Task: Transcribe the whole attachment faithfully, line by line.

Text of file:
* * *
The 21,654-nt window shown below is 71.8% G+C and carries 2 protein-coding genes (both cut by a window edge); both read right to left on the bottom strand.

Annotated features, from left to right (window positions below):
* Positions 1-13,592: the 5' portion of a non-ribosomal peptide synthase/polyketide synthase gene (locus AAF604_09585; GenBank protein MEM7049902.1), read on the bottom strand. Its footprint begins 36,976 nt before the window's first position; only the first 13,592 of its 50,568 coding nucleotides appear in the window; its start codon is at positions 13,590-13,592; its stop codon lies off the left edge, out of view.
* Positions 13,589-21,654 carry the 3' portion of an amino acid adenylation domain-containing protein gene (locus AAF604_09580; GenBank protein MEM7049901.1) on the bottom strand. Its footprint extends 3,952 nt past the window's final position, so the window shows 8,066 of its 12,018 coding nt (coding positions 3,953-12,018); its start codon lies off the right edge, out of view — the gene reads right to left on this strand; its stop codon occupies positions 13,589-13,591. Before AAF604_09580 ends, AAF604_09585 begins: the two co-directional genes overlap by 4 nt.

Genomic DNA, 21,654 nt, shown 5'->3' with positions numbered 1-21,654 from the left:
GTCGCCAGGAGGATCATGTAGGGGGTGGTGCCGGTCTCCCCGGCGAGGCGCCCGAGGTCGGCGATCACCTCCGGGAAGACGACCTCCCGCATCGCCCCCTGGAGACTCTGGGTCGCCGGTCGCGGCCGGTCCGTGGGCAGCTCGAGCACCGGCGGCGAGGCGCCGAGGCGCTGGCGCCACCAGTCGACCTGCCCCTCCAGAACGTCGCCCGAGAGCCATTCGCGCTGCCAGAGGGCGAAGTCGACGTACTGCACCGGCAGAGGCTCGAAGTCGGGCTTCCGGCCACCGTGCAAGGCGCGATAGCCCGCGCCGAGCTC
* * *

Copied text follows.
The 21,654-nt window shown below is 71.8% G+C and carries 2 protein-coding genes (both cut by a window edge); both read right to left on the bottom strand.

Annotated features, from left to right (window positions below):
* Positions 1-13,592: the 5' portion of a non-ribosomal peptide synthase/polyketide synthase gene (locus AAF604_09585; GenBank protein MEM7049902.1), read on the bottom strand. Its footprint begins 36,976 nt before the window's first position; only the first 13,592 of its 50,568 coding nucleotides appear in the window; its start codon is at positions 13,590-13,592; its stop codon lies off the left edge, out of view.
* Positions 13,589-21,654 carry the 3' portion of an amino acid adenylation domain-containing protein gene (locus AAF604_09580; GenBank protein MEM7049901.1) on the bottom strand. Its footprint extends 3,952 nt past the window's final position, so the window shows 8,066 of its 12,018 coding nt (coding positions 3,953-12,018); its start codon lies off the right edge, out of view — the gene reads right to left on this strand; its stop codon occupies positions 13,589-13,591. Before AAF604_09580 ends, AAF604_09585 begins: the two co-directional genes overlap by 4 nt.

Genomic DNA, 21,654 nt, shown 5'->3' with positions numbered 1-21,654 from the left:
GTCGCCAGGAGGATCATGTAGGGGGTGGTGCCGGTCTCCCCGGCGAGGCGCCCGAGGTCGGCGATCACCTCCGGGAAGACGACCTCCCGCATCGCCCCCTGGAGACTCTGGGTCGCCGGTCGCGGCCGGTCCGTGGGCAGCTCGAGCACCGGCGGCGAGGCGCCGAGGCGCTGGCGCCACCAGTCGACCTGCCCCTCCAGAACGTCGCCCGAGAGCCATTCGCGCTGCCAGAGGGCGAAGTCGACGTACTGCACCGGCAGAGGCTCGAAGTCGGGCTTCCGGCCACCGTGCAAGGCGCGATAGCCCGCGCCGAGCTC